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Embryophyte: Wikis


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Land plants
Fossil range: Late Silurian–Recent[1][2] (Spores from Ordovician)
Fern Leaf
Scientific classification
Domain: Eukaryota
Superkingdom: Archaeplastida
Kingdom: Plantae
Subkingdom: Embryophyta

The embryophytes (clade Embryophyta or Metaphyta) are the most familiar group of plants. They are often called land plants because they live primarily in terrestrial habitats, in contrast with the related green algae that are primarily aquatic. The embryophytes include trees, flowers, ferns, mosses, and various other green land plants. All are complex multicellular eukaryotes with specialized reproductive organs. With very few exceptions, embryophytes obtain their energy through photosynthesis (that is, by absorbing light); and they synthesize their food from carbon dioxide.


Diversity and classification

Embryophytes developed from complex green algae (Chlorophyta) during the Paleozoic era. The Charales or stoneworts appear to be the best living illustration of that developmental step. These alga-like plants undergo an alternation between haploid and diploid generations (respectively called gametophytes and sporophytes).

Embryophyta may be distinguished from chlorophyll-using multicellular algae by having sterile tissue within the reproductive organs. Furthermore, embryophytes are primarily adapted for life on land, although some are secondarily aquatic. Accordingly, they are often called land plants or terrestrial plants.

The embryophytes also differ from algae in having metamers. Metamers are repeated units of development, in which each unit derives from a single cell, but the resulting product tissue or part is largely the same for each cell. The whole organism is thus constructed from similar, repeating parts or metamers. Accordingly, these plants are sometimes termed metaphytes and classified as the group Metaphyta.[3]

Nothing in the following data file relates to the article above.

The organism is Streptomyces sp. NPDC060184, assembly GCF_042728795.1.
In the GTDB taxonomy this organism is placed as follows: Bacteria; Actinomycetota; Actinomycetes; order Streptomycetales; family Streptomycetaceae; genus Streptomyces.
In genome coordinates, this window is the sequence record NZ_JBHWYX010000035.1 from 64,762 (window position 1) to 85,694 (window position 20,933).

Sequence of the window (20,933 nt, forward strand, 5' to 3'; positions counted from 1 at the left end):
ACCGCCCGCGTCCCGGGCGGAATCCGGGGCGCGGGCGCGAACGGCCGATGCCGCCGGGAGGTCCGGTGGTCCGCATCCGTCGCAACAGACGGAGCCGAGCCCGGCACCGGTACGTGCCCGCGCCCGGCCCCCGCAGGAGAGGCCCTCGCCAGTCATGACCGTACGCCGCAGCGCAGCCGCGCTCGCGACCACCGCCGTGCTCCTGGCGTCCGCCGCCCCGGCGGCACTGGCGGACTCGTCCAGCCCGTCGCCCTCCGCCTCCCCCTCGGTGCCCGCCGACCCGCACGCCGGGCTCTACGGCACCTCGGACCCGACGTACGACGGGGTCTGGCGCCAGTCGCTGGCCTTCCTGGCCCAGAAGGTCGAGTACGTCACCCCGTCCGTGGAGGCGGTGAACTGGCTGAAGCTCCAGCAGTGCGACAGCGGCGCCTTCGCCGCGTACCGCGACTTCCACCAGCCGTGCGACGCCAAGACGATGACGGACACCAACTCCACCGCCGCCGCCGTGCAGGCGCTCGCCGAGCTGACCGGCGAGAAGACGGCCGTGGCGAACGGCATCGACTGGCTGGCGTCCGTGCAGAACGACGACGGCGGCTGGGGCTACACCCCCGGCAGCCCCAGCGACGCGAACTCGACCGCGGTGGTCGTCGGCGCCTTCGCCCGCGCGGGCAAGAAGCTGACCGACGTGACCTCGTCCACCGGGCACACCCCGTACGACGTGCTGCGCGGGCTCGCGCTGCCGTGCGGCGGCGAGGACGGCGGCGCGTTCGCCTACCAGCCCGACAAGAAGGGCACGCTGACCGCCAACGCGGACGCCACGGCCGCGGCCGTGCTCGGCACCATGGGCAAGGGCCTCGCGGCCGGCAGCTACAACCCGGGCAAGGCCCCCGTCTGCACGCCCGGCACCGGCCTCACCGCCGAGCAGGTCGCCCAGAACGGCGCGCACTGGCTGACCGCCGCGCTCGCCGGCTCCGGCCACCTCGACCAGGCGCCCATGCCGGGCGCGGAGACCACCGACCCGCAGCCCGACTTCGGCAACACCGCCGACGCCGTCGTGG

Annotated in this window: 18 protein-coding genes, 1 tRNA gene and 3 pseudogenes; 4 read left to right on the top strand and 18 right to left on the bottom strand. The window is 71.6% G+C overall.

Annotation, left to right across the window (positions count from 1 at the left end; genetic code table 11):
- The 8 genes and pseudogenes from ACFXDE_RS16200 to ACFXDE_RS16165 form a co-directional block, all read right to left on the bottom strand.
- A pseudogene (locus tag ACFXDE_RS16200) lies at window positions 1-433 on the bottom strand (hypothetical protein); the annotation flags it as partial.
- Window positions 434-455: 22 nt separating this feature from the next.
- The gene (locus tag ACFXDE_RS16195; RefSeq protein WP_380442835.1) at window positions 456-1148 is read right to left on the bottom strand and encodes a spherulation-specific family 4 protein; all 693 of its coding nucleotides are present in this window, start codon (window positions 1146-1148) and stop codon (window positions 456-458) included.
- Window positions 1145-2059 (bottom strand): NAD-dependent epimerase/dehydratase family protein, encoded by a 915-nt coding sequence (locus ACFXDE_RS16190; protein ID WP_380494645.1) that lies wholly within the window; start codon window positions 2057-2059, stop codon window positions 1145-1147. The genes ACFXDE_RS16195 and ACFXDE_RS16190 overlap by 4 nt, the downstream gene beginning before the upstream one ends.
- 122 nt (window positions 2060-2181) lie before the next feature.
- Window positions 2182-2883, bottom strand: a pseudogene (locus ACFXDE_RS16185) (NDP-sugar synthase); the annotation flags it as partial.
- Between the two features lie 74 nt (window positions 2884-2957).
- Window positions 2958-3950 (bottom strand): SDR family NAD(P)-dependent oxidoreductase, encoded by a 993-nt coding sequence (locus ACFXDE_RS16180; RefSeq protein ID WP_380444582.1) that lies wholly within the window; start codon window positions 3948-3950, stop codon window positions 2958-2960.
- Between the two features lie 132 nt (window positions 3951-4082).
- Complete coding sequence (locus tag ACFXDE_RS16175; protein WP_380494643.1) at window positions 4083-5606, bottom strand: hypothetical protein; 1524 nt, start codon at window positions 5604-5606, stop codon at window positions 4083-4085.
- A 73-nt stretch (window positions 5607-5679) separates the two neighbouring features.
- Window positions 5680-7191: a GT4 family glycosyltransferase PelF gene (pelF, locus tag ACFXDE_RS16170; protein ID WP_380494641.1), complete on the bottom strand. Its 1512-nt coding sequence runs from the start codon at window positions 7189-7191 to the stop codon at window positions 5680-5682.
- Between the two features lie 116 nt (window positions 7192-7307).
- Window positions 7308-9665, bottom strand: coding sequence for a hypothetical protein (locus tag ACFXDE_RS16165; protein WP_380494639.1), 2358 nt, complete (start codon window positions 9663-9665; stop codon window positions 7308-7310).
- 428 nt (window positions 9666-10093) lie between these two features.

In the first embryophytes, however, the sporophytes became very different in structure and function, remaining small and dependent on the parent for their entire brief life. Such plants are informally called 'bryophytes'. They include three surviving groups:

All of the above 'bryophytes' are relatively small and are usually confined to moist environments, relying on water to disperse their spores.

Vascular plants/Tracheophyta

Other plants, better adapted to terrestrial conditions, appeared during the Silurian period. During the Devonian period, they diversified and spread to many different land environments, becoming the vascular plants or tracheophytes. Tracheophyta have vascular tissues or tracheids, which transport water throughout the body, and an outer layer or cuticle that resists drying out. In most vascular plants, the sporophyte is the dominant individual, and develops true leaves, stems, and roots, while the gametophyte remains very small.

Many vascular plants, however, still disperse using spores. They include two extant groups:

Other groups, which first appeared towards the end of the Paleozoic era, reproduce using desiccation-resistant capsules called seeds. These groups are accordingly called spermatophytes or seed plants. In these forms, the gametophyte is completely reduced, taking the form of single-celled pollen and ova, while the sporophyte begins its life enclosed within the seed. Some seed plants may even survive in extremely arid conditions, unlike their more water-bound precursors. The seed plants include the following extant groups: